“If I get booed, I get booed. You see it all the time,” said North Carolina quarterback Bryn Renner, who turned down Virginia Tech — where his father played and his mother was a cheerleader — to play at North Carolina. (Scott Halleran/GETTY IMAGES)

Bryn Renner has been to so many games at Lane Stadium, he can’t even count them.

His father, Bill, punted at Virginia Tech and later for the Green Bay Packers before becoming a high school football coach in Northern Virginia. His mother, Sue, was a Hokies cheerleader. His grandmother, who lives near Blacksburg in Pulaski County, has had season tickets near the 50-yard line for 44 years.

Virginia Tech was even the first program to offer Renner a football scholarship when he was a junior at West Springfield High.

“After the games, we’d just walk around the field and I’d try to find players’ wrist bands,” Renner said this week. “It’s a great environment. I know it well.”

But when Renner and his family make their return to Lane Stadium on Thursday night, they will all be wearing North Carolina blue. Renner is the starting quarterback for the Tar Heels, who take on No. 9 Virginia Tech in a nationally televised ACC Coastal Division matchup.

For the Hokies, the game will be another step toward clinching a berth in this year’s ACC championship game. For Renner and North Carolina, it’s another opportunity to turn the attention away from a scandal that has rocked the entire athletic department in Chapel Hill, N.C., and resulted in the firing of coach Butch Davis and resignation of athletic director Dick Baddour.

North Carolina received a notice of allegations from the NCAA in June that detailed nine major violations, including a tutor providing impermissible benefits and academic assistance to players and an assistant coach who was being paid by an agent. In response, the school instituted self-imposed sanctions last month, vacating all wins from the 2008 and 2009 seasons and eliminating nine scholarships over a three-year period.

The off-field distractions have largely overshadowed this year’s 6-4 campaign. But Renner, one of six quarterbacks from Virginia starting for ACC teams this year, is leading the conference in passing efficiency and completion percentage. His 19 touchdown passes put him on track for a new school record.

Renner has also gone through some growing pains, throwing more interceptions (11) than any other ACC quarterback. But the redshirt sophomore’s progress has been a welcome diversion for an embattled coaching staff that has remained mostly intact even though Davis was let go in August.

“We recognize really for the last almost two years now, this program has been under a microscope [and] taken some shots that were unfair in a lot of ways,” offensive coordinator John Shoop said. “But guys like Bryn are so resilient. He doesn’t have thin skin.”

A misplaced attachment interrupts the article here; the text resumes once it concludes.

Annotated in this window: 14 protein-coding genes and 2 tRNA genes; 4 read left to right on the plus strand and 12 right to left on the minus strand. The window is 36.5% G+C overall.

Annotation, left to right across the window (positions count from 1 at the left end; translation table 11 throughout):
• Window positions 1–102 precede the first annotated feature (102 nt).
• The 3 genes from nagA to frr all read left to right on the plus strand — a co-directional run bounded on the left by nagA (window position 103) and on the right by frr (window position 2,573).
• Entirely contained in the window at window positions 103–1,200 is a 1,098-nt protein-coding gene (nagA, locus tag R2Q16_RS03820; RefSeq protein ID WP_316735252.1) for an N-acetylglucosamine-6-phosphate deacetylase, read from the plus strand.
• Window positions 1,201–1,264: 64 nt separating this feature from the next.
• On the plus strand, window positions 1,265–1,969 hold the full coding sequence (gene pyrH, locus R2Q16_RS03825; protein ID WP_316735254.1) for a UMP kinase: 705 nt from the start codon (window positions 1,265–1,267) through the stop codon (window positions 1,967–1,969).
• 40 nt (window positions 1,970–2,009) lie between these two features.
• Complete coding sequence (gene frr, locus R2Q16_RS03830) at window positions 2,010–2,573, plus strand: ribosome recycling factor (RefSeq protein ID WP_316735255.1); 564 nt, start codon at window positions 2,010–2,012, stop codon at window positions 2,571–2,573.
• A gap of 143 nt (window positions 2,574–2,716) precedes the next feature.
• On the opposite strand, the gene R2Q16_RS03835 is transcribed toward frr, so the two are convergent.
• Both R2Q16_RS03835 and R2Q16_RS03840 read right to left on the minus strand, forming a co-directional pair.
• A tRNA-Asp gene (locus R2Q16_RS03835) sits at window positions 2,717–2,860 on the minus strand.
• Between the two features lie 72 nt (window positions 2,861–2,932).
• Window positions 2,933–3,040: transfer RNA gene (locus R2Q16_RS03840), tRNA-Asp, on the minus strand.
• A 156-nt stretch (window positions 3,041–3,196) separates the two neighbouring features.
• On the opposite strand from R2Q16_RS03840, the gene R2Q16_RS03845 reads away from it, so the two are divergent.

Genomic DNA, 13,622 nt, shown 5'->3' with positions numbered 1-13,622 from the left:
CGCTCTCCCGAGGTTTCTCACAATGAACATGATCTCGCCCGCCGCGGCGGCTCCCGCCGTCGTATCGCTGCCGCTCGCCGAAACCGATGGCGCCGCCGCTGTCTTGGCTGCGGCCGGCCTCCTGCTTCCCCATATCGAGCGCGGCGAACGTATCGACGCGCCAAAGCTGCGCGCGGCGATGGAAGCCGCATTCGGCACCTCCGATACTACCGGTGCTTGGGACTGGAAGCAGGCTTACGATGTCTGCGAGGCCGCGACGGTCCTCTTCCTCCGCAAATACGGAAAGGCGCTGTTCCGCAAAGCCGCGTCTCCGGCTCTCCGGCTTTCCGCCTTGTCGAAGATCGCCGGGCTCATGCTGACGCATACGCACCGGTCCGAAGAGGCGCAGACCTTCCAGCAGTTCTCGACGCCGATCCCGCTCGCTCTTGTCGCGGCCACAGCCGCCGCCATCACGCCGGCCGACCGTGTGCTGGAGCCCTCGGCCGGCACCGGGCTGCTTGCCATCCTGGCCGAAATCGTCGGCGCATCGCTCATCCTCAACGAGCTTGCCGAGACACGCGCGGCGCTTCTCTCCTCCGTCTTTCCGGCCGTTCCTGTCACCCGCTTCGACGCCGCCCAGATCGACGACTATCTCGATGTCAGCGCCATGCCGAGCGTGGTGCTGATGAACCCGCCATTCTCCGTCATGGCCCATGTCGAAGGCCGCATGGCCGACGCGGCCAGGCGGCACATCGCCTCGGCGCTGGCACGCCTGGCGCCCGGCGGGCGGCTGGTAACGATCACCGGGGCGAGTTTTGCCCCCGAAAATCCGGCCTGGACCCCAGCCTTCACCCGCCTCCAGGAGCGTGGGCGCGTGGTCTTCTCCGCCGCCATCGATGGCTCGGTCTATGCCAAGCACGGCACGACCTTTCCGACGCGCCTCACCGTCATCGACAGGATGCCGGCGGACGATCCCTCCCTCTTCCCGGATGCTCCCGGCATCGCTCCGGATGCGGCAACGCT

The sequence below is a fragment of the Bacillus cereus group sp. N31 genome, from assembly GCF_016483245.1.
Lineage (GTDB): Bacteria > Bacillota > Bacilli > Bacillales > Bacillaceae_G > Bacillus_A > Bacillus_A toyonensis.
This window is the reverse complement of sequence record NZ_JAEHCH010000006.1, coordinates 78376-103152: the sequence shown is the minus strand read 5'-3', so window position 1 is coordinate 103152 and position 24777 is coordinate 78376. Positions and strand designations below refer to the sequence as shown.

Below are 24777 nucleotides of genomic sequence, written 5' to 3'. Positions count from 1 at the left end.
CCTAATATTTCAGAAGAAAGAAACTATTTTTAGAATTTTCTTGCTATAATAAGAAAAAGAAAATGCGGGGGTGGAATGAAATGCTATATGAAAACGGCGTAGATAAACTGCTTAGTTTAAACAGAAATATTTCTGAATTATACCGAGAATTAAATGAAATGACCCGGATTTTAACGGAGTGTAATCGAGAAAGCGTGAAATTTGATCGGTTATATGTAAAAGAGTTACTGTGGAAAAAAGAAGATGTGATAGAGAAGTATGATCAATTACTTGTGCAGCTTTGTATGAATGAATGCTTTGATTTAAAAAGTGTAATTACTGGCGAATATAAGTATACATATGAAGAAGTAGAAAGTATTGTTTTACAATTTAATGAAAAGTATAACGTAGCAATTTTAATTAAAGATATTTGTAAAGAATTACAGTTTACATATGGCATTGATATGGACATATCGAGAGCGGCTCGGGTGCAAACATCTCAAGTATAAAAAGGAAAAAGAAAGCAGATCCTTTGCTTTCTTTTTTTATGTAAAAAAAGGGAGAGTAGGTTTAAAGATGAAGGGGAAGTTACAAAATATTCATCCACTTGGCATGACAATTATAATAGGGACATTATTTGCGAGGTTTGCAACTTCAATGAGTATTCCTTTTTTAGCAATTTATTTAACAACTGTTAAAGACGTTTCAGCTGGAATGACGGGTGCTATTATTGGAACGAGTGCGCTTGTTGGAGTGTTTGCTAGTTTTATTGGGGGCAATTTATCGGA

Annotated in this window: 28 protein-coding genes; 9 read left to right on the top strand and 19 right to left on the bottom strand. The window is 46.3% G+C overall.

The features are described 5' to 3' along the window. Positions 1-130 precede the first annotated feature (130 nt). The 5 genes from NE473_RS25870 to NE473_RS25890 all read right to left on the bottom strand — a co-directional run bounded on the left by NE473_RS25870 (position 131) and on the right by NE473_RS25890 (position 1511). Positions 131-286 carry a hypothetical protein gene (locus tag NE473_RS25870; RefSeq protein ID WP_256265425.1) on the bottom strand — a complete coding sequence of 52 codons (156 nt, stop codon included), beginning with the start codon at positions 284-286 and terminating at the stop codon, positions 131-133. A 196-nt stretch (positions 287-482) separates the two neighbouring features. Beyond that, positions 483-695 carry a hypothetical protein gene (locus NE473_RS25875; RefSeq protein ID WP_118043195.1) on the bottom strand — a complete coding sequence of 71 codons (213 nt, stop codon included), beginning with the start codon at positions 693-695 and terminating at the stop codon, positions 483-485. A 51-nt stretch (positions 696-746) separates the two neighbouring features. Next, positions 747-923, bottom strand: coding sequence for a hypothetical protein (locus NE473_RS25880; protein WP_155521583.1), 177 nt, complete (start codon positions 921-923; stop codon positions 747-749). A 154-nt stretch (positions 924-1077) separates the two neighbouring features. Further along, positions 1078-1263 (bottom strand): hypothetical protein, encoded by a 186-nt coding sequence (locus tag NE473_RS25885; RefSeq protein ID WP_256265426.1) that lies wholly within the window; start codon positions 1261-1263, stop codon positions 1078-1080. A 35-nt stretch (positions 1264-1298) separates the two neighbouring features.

This sort of adversity had been foreign to Renner, a two-sport star at West Springfield who threw for more than 3,000 yards and scored 45 touchdowns to earn All-Met honors in football as a senior.

Renner says he never considered leaving North Carolina, even as he sat behind T.J. Yates for two years amid the swirling controversy within the program.

Instead, Renner immersed himself in football, leaving North Carolina’s baseball team before last spring to focus solely on playing quarterback. As Shoop put it this week, “If you were to walk down on the second floor of our facility right now, if he’s not in class, he’s probably in there watching some film.”

This singular focus was born from years sitting in the family’s living room watching film and roaming the sidelines as a youngster during Bill Renner’s 21 years coaching high school football in Fairfax County.

“He saw the good ones prepare and he saw some guys that didn’t play well earlier than most,” Bill Renner said. “Whatever has happened outside the organization you just can’t control and you’ve got to compartmentalize that or you’re not gonna ever be able to play at a level that you want to play at. That’s what Bryn has had to learn to do.”

Bill Renner, who punted at Virginia Tech between 1979 and 1982, admits part of him wanted his son to follow in his footsteps because “to see how it is in Blacksburg now as opposed to when I was there, that era with [Coach] Bill Dooley. I’m just almost speechless to the level they’ve gotten the football program to.”

But once Bryn chose North Carolina — “I just felt at home there,” he explained — the Renner family committed as well. Before the 2010 season, they moved to North Carolina, where Bill Renner is the head coach at East Chapel Hill High. In an odd twist, he coached Butch Davis’s son, Drew, this season and “really enjoyed not just knowing him as Coach Davis, but as Dad Davis so to speak. It strengthened the relationship.”

But Bryn Renner’s decision has ended up working out for both North Carolina and Virginia Tech because the Hokies now have their own dynamic redshirt sophomore quarterback in Logan Thomas, who is on pace to shatter the school’s record for total offense. Still, Renner doesn’t expect Lane Stadium to be the cheery venue he remembers as a child.

Last February, when Duke basketball guard Seth Curry, the son of former Hokies great Dell Curry, played in Blacksburg for the first time, Virginia Tech’s student section serenaded him with chants of “Who’s your Daddy?”

Not surprisingly, Renner doesn’t seem fazed by the possibility of such turmoil Thursday night.

“If I get booed, I get booed. You see it all the time. Some guy gets traded and then they boo him when he gets home,” Renner said. “The adversity that we’ve gone through, I don’t think any other program could’ve done it better than we have. I actually think that’s when the best comes out of you.”